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With these basic tools in place, the dimensional stacking technique can be used interactively to perform a search of a high-dimensional space for structure in the style of manual projection pursuit. As mentioned, structure can take such forms as patterns, clusters, and surfaces. Other features of interest include minima, maxima, and anomalies. The examples included below show how the N-Land environment can be used to locate such items of interest.

In each case, a general search strategy is followed. First, the channel and speed are selected that seem to display some relevant structure (e.g. clusters or repeated patterns). Then, any necessary rotation or shearing is performed to enhance the structure. Finally, clipping is performed to only display the part of the data space that is of interest. This process can be repeated as often as needed to slowly bring out the structure in the data. Modifying color, binning, and overlap strategies may also be used to help the search.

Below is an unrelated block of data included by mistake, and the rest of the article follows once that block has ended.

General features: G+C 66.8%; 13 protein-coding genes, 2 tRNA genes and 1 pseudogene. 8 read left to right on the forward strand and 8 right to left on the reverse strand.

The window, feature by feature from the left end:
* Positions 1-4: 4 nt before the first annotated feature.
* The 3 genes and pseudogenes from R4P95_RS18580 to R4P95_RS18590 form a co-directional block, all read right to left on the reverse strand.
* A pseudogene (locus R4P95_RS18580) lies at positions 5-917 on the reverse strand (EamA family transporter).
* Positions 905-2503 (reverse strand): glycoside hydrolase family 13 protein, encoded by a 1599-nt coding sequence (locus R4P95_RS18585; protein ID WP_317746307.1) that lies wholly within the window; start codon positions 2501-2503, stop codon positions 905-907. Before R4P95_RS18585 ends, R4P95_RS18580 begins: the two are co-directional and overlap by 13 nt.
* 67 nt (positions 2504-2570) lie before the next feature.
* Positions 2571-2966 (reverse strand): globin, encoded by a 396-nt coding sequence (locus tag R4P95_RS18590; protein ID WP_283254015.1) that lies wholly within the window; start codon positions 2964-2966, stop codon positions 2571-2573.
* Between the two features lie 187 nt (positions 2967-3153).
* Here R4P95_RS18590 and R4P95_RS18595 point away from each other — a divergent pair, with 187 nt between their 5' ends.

Matthew Ward